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> The Greens
Simon Kirby
post Sep 12 2012, 05:39 PM
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It came up in another thread, but the Green Party's profile has been raised lately with their election of a new leader, and Brighton elected a Green MP last time around so they are a credible national party now, and it won't have escaped you that their local party activist is a reasonably active contributor to this forum.

The party is a little left-wing for me but it also uniquely represents very many of the values that are important to me such as fairness, decency, and openness. It has strong support for tradesunionism which is important to me, and of course is very strong on its founding values of sustainability, and while I'm not an environmental hairshirtist, I feel passionately about the need to protect our natural environment and its wildlfe, and as an allotmenteer and vegetarian I not surprisingly have firm views on farming and food production which put me firmly in the Green camp.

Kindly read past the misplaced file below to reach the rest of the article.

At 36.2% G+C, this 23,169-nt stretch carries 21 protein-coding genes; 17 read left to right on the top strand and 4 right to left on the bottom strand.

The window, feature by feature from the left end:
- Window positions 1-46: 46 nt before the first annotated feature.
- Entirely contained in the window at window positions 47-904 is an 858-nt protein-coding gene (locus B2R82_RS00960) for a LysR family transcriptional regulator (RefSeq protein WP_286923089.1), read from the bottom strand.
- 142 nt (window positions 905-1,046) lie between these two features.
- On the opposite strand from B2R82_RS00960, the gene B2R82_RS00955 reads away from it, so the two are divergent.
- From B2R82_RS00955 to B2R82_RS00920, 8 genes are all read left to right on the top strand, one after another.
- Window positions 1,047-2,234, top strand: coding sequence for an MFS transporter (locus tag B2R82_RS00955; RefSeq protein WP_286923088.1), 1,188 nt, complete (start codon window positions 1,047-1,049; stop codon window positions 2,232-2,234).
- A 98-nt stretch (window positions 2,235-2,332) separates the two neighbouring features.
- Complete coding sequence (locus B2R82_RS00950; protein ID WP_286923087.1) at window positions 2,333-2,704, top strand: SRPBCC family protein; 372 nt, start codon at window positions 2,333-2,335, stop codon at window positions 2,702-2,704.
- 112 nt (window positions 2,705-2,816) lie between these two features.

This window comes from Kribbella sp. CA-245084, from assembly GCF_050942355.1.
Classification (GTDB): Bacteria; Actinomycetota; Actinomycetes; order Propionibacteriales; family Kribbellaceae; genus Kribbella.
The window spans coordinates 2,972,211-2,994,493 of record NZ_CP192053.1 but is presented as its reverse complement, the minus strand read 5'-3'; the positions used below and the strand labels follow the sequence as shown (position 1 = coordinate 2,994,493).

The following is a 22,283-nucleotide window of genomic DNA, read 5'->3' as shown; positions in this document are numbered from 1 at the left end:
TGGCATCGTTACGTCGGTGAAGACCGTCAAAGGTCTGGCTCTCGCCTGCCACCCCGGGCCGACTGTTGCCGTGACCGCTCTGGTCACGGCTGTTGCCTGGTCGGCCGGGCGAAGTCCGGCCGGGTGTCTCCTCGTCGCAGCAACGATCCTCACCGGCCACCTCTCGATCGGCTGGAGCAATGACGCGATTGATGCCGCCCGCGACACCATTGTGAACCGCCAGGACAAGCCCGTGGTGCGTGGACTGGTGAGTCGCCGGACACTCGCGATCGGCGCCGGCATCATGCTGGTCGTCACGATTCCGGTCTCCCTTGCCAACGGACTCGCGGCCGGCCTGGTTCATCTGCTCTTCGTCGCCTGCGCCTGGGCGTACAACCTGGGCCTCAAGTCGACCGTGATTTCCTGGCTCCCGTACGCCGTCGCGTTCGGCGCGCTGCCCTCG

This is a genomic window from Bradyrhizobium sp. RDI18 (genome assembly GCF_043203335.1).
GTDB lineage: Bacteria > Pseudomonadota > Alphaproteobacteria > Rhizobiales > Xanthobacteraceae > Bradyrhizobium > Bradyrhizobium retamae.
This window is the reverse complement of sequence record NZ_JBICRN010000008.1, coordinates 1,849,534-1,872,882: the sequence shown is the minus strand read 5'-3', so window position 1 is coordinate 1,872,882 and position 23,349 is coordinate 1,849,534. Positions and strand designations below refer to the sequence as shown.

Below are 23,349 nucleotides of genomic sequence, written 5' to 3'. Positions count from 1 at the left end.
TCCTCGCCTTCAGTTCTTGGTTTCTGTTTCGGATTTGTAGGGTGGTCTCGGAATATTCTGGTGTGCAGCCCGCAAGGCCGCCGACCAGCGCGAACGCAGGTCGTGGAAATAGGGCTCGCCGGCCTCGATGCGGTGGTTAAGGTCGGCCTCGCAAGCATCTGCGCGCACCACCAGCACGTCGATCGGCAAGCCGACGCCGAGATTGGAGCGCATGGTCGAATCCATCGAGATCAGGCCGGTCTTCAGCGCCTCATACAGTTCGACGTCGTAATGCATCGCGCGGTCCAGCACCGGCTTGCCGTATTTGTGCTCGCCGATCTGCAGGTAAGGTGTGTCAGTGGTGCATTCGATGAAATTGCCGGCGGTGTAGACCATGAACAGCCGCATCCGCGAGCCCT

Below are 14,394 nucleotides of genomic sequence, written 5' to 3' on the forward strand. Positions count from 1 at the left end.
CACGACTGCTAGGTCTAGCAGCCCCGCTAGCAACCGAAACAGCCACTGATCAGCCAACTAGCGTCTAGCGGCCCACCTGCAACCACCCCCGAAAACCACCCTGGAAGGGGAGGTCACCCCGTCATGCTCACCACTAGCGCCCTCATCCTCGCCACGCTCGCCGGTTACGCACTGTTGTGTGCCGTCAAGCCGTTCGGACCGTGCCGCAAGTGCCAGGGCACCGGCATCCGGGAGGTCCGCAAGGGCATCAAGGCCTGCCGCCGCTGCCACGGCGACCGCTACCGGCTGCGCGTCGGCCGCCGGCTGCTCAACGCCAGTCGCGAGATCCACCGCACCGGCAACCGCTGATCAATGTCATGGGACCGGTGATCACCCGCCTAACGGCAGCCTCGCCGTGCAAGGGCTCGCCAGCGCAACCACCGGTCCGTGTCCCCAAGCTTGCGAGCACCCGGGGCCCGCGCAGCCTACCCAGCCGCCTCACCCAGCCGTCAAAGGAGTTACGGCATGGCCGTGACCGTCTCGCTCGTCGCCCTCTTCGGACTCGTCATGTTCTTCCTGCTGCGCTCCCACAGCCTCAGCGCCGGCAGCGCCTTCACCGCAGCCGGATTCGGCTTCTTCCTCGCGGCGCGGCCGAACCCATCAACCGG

If you want to understand what they stand for you can read about it here.

I'm not happy with how the Tories nationally are listing aimlessly to the right, I'm unimpressed with Labour's inability to mount an effective opposition, and I despair at the local self-serving establishment lib dem and tory toadies, so I would be pleased to see the Greens locally up their game.


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Strafin
post Sep 12 2012, 05:58 PM
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I am very right wing, but I welcome the activity and positive affect that the minority parties seem to be stirring up. They also chuck a few new ideas in as well.
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Andy Capp
post Sep 12 2012, 06:06 PM
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I have no party allegiance and hold views that swing between right and left. I see a change in the political system as more pressing that a change of management. We had a chance a while back with the voting system but people were to ignorant to understand or acknowledge the advantages. Others knew all too well what was at hand and tried their best to campaign against it.
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Penelope
post Sep 12 2012, 06:06 PM